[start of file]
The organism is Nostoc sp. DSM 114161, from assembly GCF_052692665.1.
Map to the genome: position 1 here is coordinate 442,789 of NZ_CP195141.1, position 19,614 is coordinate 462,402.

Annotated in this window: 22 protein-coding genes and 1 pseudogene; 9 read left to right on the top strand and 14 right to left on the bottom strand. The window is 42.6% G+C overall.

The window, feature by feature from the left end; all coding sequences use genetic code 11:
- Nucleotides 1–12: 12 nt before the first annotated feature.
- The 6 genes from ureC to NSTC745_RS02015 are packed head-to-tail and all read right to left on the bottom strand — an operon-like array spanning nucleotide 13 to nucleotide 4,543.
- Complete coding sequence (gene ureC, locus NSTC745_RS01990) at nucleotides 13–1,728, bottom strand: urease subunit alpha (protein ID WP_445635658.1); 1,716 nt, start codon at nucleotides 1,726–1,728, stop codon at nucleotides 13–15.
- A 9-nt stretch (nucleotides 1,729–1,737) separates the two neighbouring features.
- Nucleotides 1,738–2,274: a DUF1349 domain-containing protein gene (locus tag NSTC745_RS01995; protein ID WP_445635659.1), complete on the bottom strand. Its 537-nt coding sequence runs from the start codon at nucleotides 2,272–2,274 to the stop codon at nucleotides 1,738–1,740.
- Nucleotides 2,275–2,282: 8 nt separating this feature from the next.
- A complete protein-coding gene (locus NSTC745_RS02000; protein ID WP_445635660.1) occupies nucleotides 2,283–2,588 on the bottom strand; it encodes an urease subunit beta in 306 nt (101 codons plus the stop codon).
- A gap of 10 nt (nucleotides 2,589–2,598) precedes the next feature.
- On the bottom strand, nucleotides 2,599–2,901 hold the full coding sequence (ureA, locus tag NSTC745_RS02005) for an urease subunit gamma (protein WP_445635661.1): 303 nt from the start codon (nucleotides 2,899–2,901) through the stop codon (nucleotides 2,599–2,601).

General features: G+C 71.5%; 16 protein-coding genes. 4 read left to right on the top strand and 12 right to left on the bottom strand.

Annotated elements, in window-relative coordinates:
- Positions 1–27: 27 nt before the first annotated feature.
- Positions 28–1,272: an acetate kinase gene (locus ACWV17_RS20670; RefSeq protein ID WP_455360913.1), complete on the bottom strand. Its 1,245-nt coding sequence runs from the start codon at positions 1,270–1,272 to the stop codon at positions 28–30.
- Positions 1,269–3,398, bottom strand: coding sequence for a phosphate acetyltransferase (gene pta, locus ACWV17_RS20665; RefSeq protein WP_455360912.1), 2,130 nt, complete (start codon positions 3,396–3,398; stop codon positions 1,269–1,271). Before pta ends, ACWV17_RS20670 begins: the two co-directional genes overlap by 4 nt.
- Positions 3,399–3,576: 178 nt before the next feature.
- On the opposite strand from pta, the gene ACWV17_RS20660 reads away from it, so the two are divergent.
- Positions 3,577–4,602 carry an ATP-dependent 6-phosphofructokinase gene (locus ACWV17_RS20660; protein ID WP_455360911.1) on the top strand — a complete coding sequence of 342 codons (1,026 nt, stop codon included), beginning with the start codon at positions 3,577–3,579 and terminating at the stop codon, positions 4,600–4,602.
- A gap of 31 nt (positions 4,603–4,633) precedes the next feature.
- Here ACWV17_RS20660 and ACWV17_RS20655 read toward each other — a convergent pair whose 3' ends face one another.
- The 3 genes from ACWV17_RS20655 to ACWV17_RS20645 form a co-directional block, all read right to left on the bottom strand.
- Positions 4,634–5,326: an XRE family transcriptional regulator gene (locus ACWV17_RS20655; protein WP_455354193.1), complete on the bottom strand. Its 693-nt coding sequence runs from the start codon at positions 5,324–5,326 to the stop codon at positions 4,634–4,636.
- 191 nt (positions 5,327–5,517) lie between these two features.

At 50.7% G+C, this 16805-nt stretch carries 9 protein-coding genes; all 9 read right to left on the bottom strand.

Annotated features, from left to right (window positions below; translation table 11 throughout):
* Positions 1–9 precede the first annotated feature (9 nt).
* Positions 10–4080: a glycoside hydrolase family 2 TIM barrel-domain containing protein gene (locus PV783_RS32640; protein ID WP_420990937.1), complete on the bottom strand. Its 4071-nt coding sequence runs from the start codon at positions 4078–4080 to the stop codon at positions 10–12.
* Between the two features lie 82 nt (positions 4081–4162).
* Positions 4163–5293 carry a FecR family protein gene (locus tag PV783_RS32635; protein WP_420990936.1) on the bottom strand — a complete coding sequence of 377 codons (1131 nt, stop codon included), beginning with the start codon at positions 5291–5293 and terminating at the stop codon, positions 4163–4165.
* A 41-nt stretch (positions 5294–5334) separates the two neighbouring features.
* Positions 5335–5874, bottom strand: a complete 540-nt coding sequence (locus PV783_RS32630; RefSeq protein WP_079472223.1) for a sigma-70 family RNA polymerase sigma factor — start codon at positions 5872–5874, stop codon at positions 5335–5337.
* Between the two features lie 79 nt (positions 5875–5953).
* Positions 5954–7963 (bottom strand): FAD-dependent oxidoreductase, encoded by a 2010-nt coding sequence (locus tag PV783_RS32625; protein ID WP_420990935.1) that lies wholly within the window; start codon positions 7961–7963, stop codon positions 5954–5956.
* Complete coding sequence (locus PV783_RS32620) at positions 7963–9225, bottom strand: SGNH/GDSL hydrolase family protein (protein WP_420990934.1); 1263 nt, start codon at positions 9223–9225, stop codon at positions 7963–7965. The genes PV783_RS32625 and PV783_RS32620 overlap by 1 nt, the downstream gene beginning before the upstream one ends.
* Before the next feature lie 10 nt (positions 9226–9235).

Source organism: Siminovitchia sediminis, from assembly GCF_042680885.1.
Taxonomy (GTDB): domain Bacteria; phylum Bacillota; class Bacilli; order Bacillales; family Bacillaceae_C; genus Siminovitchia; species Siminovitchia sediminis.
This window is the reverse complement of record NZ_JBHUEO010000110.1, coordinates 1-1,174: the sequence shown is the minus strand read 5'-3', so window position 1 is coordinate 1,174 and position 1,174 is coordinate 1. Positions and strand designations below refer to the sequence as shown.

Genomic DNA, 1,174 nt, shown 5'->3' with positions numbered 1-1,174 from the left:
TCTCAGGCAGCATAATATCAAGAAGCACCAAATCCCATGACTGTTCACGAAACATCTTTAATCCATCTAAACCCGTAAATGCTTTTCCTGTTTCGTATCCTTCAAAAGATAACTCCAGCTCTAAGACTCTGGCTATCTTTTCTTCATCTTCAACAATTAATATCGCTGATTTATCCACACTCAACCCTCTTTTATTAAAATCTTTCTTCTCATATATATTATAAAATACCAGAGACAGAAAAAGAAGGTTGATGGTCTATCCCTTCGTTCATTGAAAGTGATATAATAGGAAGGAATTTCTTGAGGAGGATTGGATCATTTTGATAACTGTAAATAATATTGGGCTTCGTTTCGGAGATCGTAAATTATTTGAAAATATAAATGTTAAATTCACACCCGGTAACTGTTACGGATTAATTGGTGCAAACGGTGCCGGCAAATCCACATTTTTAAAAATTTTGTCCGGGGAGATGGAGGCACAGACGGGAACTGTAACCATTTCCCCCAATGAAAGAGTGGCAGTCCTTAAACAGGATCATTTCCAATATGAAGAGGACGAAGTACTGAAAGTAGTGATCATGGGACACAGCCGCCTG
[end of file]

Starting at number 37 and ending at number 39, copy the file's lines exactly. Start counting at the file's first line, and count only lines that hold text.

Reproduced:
* Complete coding sequence (locus PV783_RS32620) at positions 7963–9225, bottom strand: SGNH/GDSL hydrolase family protein (protein WP_420990934.1); 1263 nt, start codon at positions 9223–9225, stop codon at positions 7963–7965. The genes PV783_RS32625 and PV783_RS32620 overlap by 1 nt, the downstream gene beginning before the upstream one ends.
* Before the next feature lie 10 nt (positions 9226–9235).

Source organism: Siminovitchia sediminis, from assembly GCF_042680885.1.